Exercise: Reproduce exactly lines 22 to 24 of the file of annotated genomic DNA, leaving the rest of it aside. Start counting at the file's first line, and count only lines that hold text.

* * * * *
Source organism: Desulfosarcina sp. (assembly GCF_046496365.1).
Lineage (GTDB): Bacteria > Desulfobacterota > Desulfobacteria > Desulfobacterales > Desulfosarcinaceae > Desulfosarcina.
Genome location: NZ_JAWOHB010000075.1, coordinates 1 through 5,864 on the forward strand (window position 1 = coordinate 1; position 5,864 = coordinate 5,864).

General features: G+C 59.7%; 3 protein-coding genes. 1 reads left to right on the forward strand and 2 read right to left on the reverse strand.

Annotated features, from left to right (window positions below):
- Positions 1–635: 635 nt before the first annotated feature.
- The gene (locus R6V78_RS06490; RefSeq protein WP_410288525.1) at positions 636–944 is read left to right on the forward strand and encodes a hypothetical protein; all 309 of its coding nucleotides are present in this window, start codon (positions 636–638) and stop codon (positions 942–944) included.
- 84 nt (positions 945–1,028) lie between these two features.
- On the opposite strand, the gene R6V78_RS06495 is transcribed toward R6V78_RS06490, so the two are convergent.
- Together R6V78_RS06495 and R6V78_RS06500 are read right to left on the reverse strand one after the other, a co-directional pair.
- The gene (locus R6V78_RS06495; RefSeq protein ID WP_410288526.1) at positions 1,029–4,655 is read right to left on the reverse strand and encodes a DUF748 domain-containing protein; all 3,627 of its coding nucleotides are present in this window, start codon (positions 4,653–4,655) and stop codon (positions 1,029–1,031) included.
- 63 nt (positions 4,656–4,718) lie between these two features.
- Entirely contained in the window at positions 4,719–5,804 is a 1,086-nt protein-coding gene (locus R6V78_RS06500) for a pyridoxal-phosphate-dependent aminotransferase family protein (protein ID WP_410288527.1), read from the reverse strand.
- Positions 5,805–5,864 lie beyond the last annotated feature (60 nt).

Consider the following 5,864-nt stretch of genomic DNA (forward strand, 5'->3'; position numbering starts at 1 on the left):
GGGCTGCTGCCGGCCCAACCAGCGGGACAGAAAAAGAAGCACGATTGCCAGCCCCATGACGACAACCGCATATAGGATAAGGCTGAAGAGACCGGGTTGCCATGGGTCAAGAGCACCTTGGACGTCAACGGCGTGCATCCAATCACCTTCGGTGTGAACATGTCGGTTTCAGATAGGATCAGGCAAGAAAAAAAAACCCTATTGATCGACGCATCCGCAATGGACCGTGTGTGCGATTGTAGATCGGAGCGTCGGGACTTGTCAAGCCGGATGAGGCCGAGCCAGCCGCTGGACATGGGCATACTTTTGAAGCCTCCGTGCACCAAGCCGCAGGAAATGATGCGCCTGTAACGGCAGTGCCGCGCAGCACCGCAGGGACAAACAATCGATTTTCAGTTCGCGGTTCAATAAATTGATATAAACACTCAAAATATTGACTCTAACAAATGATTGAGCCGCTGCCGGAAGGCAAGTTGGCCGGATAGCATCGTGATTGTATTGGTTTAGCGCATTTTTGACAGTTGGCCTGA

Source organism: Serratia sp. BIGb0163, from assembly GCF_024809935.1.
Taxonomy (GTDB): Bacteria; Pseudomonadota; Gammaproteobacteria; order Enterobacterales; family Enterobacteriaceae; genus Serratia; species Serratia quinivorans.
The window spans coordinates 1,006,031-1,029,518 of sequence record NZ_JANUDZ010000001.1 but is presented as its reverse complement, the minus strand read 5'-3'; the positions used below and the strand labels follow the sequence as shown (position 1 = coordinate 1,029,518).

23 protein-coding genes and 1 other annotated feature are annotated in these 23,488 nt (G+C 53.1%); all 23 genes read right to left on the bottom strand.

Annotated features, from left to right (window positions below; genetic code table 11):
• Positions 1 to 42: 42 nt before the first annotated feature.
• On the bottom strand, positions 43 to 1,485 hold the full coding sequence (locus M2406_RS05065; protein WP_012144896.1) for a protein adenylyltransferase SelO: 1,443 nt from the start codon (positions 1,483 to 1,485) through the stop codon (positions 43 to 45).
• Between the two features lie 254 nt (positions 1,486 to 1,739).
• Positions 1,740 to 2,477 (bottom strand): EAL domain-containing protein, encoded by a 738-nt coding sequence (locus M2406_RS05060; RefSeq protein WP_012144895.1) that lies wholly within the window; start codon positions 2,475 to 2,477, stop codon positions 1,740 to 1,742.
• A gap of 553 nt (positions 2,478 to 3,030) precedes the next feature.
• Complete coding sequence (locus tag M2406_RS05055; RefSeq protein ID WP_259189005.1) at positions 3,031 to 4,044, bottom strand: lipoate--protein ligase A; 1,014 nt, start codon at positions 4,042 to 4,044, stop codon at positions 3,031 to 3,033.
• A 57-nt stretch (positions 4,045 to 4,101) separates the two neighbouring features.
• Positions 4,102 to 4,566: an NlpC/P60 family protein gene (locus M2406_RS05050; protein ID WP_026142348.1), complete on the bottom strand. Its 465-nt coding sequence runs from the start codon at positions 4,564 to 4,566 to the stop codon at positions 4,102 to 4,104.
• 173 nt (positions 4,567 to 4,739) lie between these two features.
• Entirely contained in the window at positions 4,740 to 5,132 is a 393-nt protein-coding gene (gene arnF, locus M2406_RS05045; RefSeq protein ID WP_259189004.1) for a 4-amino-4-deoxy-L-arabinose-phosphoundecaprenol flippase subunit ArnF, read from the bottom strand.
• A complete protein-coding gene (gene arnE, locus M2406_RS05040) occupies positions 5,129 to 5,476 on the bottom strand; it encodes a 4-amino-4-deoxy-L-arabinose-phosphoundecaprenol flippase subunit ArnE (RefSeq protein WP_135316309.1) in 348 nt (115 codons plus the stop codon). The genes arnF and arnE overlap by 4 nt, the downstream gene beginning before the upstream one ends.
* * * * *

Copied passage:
• Positions 1 to 42: 42 nt before the first annotated feature.
• On the bottom strand, positions 43 to 1,485 hold the full coding sequence (locus M2406_RS05065; protein WP_012144896.1) for a protein adenylyltransferase SelO: 1,443 nt from the start codon (positions 1,483 to 1,485) through the stop codon (positions 43 to 45).
• Between the two features lie 254 nt (positions 1,486 to 1,739).